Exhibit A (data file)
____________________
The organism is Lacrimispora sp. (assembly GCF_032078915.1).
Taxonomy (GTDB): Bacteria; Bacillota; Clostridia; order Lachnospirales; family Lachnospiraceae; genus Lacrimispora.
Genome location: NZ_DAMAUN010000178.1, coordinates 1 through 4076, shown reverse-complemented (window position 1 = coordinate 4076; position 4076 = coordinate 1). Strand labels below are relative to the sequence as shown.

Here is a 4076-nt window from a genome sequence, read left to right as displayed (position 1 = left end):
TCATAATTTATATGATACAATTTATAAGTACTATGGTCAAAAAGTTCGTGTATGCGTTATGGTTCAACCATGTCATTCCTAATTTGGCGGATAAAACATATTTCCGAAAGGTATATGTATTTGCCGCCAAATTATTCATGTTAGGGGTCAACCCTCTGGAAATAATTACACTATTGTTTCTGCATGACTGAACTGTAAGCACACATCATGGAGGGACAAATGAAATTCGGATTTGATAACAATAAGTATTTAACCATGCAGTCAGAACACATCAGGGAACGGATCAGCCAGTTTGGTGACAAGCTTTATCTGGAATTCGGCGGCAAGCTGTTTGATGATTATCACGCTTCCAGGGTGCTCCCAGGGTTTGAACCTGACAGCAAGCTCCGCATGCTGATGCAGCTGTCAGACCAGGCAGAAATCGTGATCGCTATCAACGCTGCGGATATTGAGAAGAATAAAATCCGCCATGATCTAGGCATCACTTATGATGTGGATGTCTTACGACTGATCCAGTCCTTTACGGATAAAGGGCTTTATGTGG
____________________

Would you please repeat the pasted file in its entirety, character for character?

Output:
The organism is Lacrimispora sp. (assembly GCF_032078915.1).
Taxonomy (GTDB): Bacteria; Bacillota; Clostridia; order Lachnospirales; family Lachnospiraceae; genus Lacrimispora.
Genome location: NZ_DAMAUN010000178.1, coordinates 1 through 4076, shown reverse-complemented (window position 1 = coordinate 4076; position 4076 = coordinate 1). Strand labels below are relative to the sequence as shown.

Here is a 4076-nt window from a genome sequence, read left to right as displayed (position 1 = left end):
TCATAATTTATATGATACAATTTATAAGTACTATGGTCAAAAAGTTCGTGTATGCGTTATGGTTCAACCATGTCATTCCTAATTTGGCGGATAAAACATATTTCCGAAAGGTATATGTATTTGCCGCCAAATTATTCATGTTAGGGGTCAACCCTCTGGAAATAATTACACTATTGTTTCTGCATGACTGAACTGTAAGCACACATCATGGAGGGACAAATGAAATTCGGATTTGATAACAATAAGTATTTAACCATGCAGTCAGAACACATCAGGGAACGGATCAGCCAGTTTGGTGACAAGCTTTATCTGGAATTCGGCGGCAAGCTGTTTGATGATTATCACGCTTCCAGGGTGCTCCCAGGGTTTGAACCTGACAGCAAGCTCCGCATGCTGATGCAGCTGTCAGACCAGGCAGAAATCGTGATCGCTATCAACGCTGCGGATATTGAGAAGAATAAAATCCGCCATGATCTAGGCATCACTTATGATGTGGATGTCTTACGACTGATCCAGTCCTTTACGGATAAAGGGCTTTATGTGG